I spoke to Sean Wheeler who runs his own People and Culture Consultancy business. He’s racked up experience in leading People and Culture roles with companies such as The Dorchester Collection, Malmaison, and Kimpton Hotels to name a few. I wanted to know his thoughts on the benefits of the sector building diverse and inclusive teams and where to start. 

We start by discussing the barriers for hospitality “In some parts of the industry, there is still a need to educate operators that the world is a changing place and everyone is welcome to work in hospitality and enjoy it as a guest” he says. I can relate to this, for every person I talk to about the importance of D&I and understands it, there’s many more who don’t and are resistant to implementing change. The current staffing shortage means many businesses simply don’t have the luxury of being choosy at the moment, so the idea of building a more diverse team and creating an inclusive working environment might be pretty low down in the list of priorities right now. It’s a fair point, however, by creating an inclusive business and aiming to build a diverse team you are opening up opportunities to everyone thus attracting a mix of people of different backgrounds and abilities. It’s about getting a wider demographic of people applying to work for you.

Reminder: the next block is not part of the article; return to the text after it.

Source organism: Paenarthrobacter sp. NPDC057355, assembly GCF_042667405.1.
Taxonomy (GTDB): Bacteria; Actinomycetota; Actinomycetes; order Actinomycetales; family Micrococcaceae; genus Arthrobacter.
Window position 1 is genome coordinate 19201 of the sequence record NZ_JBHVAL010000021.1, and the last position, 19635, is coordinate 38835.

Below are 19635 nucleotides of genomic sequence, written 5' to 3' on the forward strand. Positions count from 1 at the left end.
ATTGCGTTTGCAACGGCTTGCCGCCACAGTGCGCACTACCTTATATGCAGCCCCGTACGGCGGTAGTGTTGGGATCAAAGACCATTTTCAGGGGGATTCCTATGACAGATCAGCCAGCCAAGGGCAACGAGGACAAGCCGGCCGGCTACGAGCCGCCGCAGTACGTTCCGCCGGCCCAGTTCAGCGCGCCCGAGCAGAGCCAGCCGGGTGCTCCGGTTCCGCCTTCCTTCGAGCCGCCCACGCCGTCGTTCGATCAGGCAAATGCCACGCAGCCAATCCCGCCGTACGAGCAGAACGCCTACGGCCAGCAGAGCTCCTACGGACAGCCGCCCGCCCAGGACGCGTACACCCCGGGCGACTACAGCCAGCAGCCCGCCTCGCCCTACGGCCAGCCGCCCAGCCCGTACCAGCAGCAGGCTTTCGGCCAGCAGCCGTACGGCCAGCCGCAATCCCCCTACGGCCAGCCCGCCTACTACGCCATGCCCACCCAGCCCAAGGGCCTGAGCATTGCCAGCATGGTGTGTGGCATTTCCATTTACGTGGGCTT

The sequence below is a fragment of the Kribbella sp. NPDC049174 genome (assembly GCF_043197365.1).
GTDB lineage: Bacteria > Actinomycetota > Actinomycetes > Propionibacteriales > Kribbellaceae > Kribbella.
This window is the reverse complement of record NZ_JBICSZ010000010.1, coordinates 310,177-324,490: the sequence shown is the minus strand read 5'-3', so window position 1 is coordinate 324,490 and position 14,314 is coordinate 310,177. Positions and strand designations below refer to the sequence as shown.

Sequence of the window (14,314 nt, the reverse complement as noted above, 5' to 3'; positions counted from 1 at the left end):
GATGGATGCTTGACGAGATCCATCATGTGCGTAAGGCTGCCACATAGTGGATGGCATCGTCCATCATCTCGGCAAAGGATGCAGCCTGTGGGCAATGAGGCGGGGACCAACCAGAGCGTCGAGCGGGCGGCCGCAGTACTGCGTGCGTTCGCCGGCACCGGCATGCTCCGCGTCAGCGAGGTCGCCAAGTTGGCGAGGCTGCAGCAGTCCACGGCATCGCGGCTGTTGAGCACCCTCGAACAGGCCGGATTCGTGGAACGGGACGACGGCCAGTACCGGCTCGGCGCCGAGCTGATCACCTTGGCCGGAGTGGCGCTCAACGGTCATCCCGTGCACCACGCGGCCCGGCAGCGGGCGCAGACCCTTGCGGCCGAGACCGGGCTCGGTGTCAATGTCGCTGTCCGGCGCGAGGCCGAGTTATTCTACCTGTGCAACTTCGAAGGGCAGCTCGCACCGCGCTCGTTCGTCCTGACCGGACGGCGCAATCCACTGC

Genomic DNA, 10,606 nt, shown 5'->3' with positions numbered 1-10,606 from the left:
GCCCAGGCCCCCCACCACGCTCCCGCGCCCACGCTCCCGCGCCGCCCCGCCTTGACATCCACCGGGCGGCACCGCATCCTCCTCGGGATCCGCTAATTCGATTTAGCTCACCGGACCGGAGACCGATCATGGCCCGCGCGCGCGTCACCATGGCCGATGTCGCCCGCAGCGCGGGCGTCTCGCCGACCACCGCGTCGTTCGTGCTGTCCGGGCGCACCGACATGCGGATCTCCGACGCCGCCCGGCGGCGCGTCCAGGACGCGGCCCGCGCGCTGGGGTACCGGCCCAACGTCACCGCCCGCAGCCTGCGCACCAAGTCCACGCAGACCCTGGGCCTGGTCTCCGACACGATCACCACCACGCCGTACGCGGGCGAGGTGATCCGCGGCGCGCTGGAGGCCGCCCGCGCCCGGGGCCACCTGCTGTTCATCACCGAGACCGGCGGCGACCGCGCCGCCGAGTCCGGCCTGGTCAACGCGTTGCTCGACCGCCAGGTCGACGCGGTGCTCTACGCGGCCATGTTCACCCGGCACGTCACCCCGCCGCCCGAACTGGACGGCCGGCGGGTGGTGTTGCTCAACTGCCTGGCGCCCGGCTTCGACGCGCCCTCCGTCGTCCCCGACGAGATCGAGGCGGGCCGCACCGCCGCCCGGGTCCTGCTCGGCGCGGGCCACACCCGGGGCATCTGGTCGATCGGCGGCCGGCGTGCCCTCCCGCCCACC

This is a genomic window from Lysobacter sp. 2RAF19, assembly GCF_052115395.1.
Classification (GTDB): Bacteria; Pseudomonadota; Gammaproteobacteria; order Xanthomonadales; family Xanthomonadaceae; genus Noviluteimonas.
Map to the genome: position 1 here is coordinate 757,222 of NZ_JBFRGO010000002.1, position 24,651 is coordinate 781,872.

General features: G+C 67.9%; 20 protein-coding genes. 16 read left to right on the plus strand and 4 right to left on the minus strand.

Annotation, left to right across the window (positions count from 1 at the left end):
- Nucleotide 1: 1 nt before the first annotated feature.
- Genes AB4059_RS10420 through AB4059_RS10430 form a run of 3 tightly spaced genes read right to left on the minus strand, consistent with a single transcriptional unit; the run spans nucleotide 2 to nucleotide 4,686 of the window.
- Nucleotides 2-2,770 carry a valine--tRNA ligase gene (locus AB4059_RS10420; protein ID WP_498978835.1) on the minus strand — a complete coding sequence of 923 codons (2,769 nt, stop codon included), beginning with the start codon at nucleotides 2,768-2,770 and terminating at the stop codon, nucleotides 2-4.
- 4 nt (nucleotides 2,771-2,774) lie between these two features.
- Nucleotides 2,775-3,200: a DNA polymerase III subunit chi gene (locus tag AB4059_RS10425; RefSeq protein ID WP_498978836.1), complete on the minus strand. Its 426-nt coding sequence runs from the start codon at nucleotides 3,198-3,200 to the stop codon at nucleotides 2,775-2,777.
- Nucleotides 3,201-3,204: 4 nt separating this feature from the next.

Making everyone feel included is just as important as diversity, so I ask Sean what operators can do to make everyone feel wanted, listened to and accommodated “As the world continues to evolve people’s individuality needs to be embraced and simple adjustments made in the workplace to ensure they feel included and part of the team”. He raises an important point because hiring a specific demographic will fail if you don’t have the right working environment. For example, how many hospitality employers out there have pregnant people working for them right now? Or have part-time parents working for them in senior roles? The sector is notorious for its long or antisocial hours, and the work is often considered very demanding or stressful. That only really suits a certain demographic and not most people hence why many people leave hospitality when they start a family. Sean emphasises this need for businesses to be more accommodating “Operators need to be more flexible about tasks and roles, open up opportunities to those who have different work needs and those with disabilities by making simple adjustments to the tasks and or the workplace”.